Posted November 20, 2018
Last modified January 9, 2019
By Tom Groening
You might be tempted to see the success of ReVision Energy as the case of a business stepping up to land an obvious windfall. After all, renewable energy equipment is a hot ticket these days.
The company, which began in 2003 out of Belfast’s Green Store, has grown to include an operation in Liberty in western Waldo County, as well as locations in Portland; Brentwood and Concord, N.H.; and North Andover, Mass. In all, it employs 250-plus.
But John Luft, who manages the Liberty shop, says ReVision has navigated a high-risk, volatile world in which technology has rapidly evolved.
Ten years ago, 80 percent of the business was tied to installing solar-driven hot water systems, and now it’s heavy on photovoltaics (PV). Solar energy costs—mostly the hardware—have dropped by 74 percent in the last ten years, which makes that form of energy popular.
But yes, the business has been very successful. Not bad for an operation launched by “two hippies with a pickup,” Luft jokes. That pair was Bill Behrens, then a partner in the Green Store, and Patrick Coon. The business began as Energyworks.
These days, the business is in high gear, installing photovoltaic panels, air-source heat pumps, electric vehicle charging stations, battery storage systems, and, still, solar hot water systems.
“Every two days, it’s a new job,” Luft says, rattling off a list of some of the larger commercial PV jobs around the state, many of which are municipal contracts. Revenue from smaller, residential jobs and those larger commercial installations is split about 50/50, he said.
An emerging line is retrofitting lighting for commercial buildings with long-lasting, low-energy use LEDs.
“That’s one of our newer divisions,” Luft said.
Working with Efficiency Maine, the nonprofit that’s funded with a surcharge on electric bills, ReVision also is building electric vehicle corridors by installing charging stations. Charging stations and electric vehicles are in a symbiotic relationship, with the proliferation of one spurring purchase of the other.
Talk to Luft about ReVision as a business, and the conversation is peppered with some non-business terms. As of October, ReVision is 100 percent employee-owned under ESOP, or “employee stock ownership plan.” And it’s a “B Corp,” denoting a business legally required to consider benefits to workers, suppliers, community, consumers, and the environment.
“We’re a mission-based business,” he says. “Our mission is to get New England off fossil fuel. We want to make the planet a better place.”
The phrase “impact on the planet” also comes up as Luft describes the business. So do observations about public policy on energy matters.
There is a federal tax credit for those installing PVs, but no state incentive funding. Luft asserts that tax credits for renewable hardware installations are not a subsidy, but an investment, just as road and highway construction is an investment.
“Maine—and the islands—can actually produce their own electricity,” he asserts. With $5 billion leaving the state annually through purchases of fossil fuel, homegrown power has economic consequences, Luft says. “It’s going to be a job creator.”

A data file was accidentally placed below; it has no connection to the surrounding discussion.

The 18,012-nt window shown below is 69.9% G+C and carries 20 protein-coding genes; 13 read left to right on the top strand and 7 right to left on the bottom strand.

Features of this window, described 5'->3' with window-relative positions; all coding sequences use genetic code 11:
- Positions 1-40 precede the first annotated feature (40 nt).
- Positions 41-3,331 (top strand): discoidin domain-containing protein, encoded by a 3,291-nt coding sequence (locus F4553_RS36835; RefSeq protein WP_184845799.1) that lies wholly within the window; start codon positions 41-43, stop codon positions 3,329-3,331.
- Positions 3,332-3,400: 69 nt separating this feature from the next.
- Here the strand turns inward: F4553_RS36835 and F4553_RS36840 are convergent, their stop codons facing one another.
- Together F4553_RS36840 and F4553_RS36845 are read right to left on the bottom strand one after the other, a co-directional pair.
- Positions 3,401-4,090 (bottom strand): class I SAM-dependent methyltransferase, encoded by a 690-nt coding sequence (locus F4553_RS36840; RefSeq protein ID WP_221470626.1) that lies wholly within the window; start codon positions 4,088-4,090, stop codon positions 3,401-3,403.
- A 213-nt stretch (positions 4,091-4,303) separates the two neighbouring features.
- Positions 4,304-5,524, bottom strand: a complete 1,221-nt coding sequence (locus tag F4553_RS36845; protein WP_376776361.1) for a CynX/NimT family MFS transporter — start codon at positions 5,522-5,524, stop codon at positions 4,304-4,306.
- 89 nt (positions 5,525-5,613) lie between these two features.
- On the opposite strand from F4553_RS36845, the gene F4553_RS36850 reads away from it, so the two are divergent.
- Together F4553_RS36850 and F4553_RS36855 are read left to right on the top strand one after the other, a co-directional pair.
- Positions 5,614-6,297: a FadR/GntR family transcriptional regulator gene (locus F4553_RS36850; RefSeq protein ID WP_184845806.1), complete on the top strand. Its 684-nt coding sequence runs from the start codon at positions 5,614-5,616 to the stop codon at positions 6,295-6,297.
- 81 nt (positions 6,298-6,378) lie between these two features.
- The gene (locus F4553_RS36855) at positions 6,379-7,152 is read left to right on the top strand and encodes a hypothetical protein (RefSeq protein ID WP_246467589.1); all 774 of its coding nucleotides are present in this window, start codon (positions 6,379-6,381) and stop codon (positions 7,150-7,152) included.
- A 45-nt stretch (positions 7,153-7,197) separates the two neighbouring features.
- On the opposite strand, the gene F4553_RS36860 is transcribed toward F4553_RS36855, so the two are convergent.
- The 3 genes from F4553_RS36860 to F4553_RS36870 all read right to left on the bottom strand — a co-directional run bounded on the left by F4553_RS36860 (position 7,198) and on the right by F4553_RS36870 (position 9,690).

Germany leads Europe in renewable energy, and on a day two years ago, the entire country’s electricity supply came from renewables. “They proved it,” he said. And Maine gets more annual sunshine than Germany.
The Liberty operation, which employs 48, looks like an electric or plumbing supply house, with all kinds of gear stacked on shelves.
“We’re a mechanical contracting company,” Luft says by way of explanation.
But there is more than climbing on roofs and connecting wires. The Liberty crew includes a sales staff, and there is scheduling of installations and permitting to be coordinated, making for a busy and varied operation.
“We have a work ethic that came out of Waldo County,” Luft says proudly, himself a Connecticut transplant who came to the area to attend Unity College. He built his own off-grid house in Brooks, which is how he met company co-founder Bill Behrens.
What’s next is growing the work force.
“We have to have licensed electricians,” he said, and for some younger folks joining the company, working as apprentices can lead to that license. Nearby Kennebec Valley Community College is now offering solar installation training.
Gone is the DIY ethic that launched the industry.
“We have to get this right,” Luft said. “We’re ambassadors of this change that’s coming. We’re fanatical about the details.”
Affordability remains an obstacle for PVs, but he argues that investing $10,000 to $20,000 is like locking-in at $2 per gallon for home heating oil for ten years.
“Our goal is to get to the kitchen table” with a customer, listen carefully, “then pair them with our products. We’re not going to change this world by making this available to only those who can afford PVs,” he said.
To keep prices down, ReVision uses a buying coop for hardware, offers a deal to commercial customers by which ReVision owns the equipment and the customer pays the company for the electricity, and it arranges bank financing for residential customers.
Banks are able to offer residential financing, Luft said, because for each year the customer is making the loan payment, household energy costs drop.
“This is a very secure bet for the banks,” he said,
When the cost of batteries begins to drop, homeowners can create their own power plants. And when those battery banks are linked, the electricity paradigm will change radically.
“That’s the missing link,” he said, and cautiously predicts a massive change in how energy is made and used over the next five to ten years.
The bottom line, Luft says, is that the currency for the emerging energy world is electrons. Producing and using those electrons close to home will move the planet away from reliance on an environmental and financial costly fuel.